And now, for your entertainment: an excerpt from False Awakening, Book One in the paranormal teen mystery series Nightmare Island now available from Writers-Exchange.
She was only able to see the wall of solid black for a split second before she collided with it, dropping her books and stumbling backwards. She looked up, straight into the large, midnight black eyes of Ian Crane. He was nearly a head taller than her, and she had to drop her head back to peer into his face. It was even more beautiful up close than when she’d first glimpsed him in homeroom, as chiseled and even and flawless as a store front mannequin or the two-dimensional faces in magazine ads. And he was just as cold and pitiless and distant, like a walking statue. Their collision hadn’t even mussed a perfect hair on his sleek, pale head.
His sculpted lip curled as he looked down at her. “Watch where you’re going,” he growled snidely, striding away as quickly as he had appeared, his pointed boots clicking smartly on the floor as he rounded the corner without looking back.
“Argh!” Mia exclaimed loudly, bending down to scoop up her fallen books. “What a jerk!”
She was still grumbling irritably when she strode into Mr. Quillen’s English class. Her confrontation with Ian Crane had nearly caused her to forget her impending hour with Luke Brennan, but the moment she saw him, sitting in the back of the class with Roman, Adam, Kaitlin, Aylin and Lorien, she forgot the horrible island boy almost instantly. She smiled when Lorien waved at her, indicating the seat she’d saved beside her a row in front of Luke.
“Hi, Mia,” Aylin greeted happily, smiling brightly at Mia when she sat down a desk away. “This is going to be such a fun class.”
Mia laughed. “I’m sure it is.” She leaned over to Lorien to talk quietly in her ear. “How can she be so nice when her brother is such a complete and total ass?”
Lorien grinned. “Something happen I should know about?”
“I ran into him in the hall, and he knocked my books–” She cut off, a sense of dread filling her at the sound of boots clicking on the floor. “Oh, god, no.”
Ian Crane strode casually towards them, and Mia’s sour mood came crashing back as she watched him approach, a glare on her face. Beside her, Lorien lit up, and Mia shot her a disgusted look. “Ian!” Aylin exclaimed cheerfully. “Come sit by me.”
“No no no,” Mia muttered under her breath, but Ian didn’t seem to notice. He slid into the desk between she and Aylin and looked at her with raised eyebrows.
“Well, if it isn’t the clumsy girl from the hall,” he said in a disdainful voice.
Mia’s temper flared instantly. “Me?” she demanded in a slightly shriller tone than usual. “Oh, you are such a jerk!”
The conversation had captured the attention of everyone around them instantly. Ian smirked. “You should pay more attention to where you are going.”
“You should! You’re the one who bumped into me and knocked my books out of my hand!” Mia growled in response.
His dark eyes glittered, and she stared into them defiantly. “If you weren’t running through the halls with your head down, you wouldn’t have bumped into me,” he told her coldly.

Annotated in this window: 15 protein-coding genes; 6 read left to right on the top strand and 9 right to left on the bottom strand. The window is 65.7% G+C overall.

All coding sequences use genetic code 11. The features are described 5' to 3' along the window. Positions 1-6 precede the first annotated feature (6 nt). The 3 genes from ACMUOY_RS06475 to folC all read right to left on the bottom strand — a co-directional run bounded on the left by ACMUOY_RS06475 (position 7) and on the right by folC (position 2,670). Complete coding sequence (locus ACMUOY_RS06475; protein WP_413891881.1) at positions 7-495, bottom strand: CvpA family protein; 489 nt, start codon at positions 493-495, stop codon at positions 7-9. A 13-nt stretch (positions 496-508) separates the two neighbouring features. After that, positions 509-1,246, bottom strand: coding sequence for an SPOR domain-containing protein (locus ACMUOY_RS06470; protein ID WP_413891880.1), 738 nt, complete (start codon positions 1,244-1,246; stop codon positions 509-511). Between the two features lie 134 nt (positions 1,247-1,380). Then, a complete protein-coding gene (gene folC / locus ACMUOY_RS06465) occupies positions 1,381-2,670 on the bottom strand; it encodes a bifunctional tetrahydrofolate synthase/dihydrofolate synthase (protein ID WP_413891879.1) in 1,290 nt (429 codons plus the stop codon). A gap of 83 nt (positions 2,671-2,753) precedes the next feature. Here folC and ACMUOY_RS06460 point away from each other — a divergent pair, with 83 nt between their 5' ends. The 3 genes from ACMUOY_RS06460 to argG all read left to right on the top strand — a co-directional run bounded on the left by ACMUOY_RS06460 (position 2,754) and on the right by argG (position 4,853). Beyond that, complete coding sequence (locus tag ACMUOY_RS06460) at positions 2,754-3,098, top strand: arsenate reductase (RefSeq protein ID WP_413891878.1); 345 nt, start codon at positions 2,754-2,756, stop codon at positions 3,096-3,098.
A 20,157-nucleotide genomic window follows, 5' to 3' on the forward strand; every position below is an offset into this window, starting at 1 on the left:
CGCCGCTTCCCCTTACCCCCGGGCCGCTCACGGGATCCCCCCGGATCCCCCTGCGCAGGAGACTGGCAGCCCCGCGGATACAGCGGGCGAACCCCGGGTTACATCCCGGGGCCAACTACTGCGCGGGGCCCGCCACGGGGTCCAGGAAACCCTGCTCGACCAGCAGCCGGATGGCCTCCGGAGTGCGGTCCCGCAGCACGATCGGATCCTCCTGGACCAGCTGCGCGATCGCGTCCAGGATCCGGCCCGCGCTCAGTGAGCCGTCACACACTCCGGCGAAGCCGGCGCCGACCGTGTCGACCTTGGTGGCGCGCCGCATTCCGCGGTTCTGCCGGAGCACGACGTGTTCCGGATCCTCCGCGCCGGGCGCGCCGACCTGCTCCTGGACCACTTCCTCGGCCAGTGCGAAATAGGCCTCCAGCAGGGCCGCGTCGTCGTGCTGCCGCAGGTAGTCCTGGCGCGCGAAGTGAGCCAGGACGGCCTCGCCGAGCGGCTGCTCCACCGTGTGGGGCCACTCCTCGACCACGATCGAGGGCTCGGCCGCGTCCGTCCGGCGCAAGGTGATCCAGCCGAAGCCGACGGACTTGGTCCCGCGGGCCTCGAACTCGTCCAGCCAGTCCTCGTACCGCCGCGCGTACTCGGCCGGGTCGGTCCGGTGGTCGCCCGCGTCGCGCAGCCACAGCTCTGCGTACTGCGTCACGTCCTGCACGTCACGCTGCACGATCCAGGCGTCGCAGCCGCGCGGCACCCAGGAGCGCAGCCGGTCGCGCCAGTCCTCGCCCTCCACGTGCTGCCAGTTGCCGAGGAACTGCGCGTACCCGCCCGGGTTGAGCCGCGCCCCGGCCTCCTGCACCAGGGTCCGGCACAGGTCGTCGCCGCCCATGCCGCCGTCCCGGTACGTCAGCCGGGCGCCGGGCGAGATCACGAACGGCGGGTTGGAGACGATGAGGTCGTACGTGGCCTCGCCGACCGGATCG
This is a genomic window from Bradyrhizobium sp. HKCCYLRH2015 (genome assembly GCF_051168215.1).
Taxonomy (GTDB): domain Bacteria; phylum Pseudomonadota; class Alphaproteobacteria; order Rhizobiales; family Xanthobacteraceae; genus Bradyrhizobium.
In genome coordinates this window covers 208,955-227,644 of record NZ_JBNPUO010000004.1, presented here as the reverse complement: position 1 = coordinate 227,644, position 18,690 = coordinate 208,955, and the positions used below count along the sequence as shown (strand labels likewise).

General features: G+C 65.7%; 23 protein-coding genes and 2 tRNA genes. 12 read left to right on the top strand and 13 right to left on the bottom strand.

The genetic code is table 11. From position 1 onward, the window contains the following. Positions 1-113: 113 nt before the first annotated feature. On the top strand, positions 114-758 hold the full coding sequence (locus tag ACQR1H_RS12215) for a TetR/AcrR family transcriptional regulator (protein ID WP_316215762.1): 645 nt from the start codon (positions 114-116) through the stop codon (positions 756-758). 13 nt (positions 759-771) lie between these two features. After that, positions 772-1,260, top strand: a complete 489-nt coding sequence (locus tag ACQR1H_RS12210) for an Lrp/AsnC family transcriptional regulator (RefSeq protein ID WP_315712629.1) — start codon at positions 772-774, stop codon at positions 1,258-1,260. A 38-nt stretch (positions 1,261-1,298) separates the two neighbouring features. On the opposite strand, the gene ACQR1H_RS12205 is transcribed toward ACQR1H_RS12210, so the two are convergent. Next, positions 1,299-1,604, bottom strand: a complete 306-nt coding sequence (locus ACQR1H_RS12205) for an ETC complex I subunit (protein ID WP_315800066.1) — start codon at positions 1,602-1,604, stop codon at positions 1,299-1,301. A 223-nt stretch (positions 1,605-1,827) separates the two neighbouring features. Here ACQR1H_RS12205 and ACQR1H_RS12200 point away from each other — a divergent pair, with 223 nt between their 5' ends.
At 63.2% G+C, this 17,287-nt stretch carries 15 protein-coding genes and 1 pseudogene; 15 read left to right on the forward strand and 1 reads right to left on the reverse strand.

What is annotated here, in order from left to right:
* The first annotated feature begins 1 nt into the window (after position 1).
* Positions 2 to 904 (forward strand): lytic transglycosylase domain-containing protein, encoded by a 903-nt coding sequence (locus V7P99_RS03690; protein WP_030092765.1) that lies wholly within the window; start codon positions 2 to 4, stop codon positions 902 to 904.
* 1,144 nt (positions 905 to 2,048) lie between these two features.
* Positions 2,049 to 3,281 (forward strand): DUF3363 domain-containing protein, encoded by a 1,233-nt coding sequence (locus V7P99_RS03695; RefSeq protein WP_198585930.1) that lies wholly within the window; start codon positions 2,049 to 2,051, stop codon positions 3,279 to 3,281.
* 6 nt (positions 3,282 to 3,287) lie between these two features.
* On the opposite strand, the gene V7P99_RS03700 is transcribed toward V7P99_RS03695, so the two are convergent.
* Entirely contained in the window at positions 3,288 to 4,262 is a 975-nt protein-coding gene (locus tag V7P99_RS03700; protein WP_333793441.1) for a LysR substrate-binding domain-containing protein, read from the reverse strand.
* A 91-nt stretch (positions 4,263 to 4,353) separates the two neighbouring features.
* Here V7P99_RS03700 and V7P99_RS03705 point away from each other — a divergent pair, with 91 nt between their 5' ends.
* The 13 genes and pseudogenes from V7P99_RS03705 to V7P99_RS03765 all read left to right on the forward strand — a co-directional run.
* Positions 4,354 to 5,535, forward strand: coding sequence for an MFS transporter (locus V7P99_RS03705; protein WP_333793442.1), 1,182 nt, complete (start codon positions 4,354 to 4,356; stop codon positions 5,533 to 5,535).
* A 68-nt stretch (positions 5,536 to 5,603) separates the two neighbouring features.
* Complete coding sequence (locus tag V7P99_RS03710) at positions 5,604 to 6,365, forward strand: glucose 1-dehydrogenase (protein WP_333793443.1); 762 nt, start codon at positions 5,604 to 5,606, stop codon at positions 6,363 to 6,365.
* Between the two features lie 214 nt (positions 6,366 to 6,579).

“I wasn’t running through the halls. I was the one standing at my locker when you came barreling through the hall out of nowhere! You should be more careful. This isn’t the Kentucky Derby.”
“What’s the Kentucky Derby?” Aylin whispered, leaning towards her brother.
The bell rang, interrupting the confrontation, and Mr. Quillen strode into the classroom, dropping his briefcase on the desk. A silent, collective sigh passed through the class as he did, and Mia’s attention immediately snapped to him, forgetting Ian Crane as if he were a particularly nasty insect. Mr. Quillen was one of the younger teachers on the staff, in his early thirties, and he was tall, broad-shouldered and very handsome. He had the bookish, intelligent look of a professor with square-framed spectacles and bright blue eyes, but he carried himself with the confident, effortless grace of an athlete or an outdoorsman. His hair was roguishly over-grown, caramel-colored and often disheveled, as if he spent long hours pouring over a book, absently running his hands through it.
He smiled as he faced them all, perching on the edge of his desk. “Hello, everyone,” he greeted in a cheerful, casual voice. “For those who don’t know me, I’m Mr. Quillen. I hope everyone has been having a nice first day back.”
“Yeah, it’s been brilliant,” Ian Crane muttered under his breath. Mia shot him a filthy glare. On the other side of him, Aylin shushed him in a stage whisper.
Mr. Quillen’s lips turned up in a slight smile. “Well, welcome back anyway. And welcome to Junior English.” He walked around to the other side of his desk, opening his briefcase. “I thought for our first lesson, we could try something a little fun.”
“He is so sexy,” Lorien whispered to Mia. “You need to get me on the newspaper staff.”
“Forget it, Lorien,” Mia whispered back. “He’s a teacher.”
Quillen glanced in their direction, smirking slightly at them. Mia blushed crimson and shot Lorien a glare. “I have a few announcements before we get started,” Quillen went on, as if he hadn’t noticed their whispered conversation. “As you know, I am the staff supervisor for the Voice. I am pleased to announce this year our new editor is Mia Burke, who is sitting so very attentively in the back of the class.” Mia slouched in her seat, waving at the class as they clapped politely, trying to hide her face behind her hair.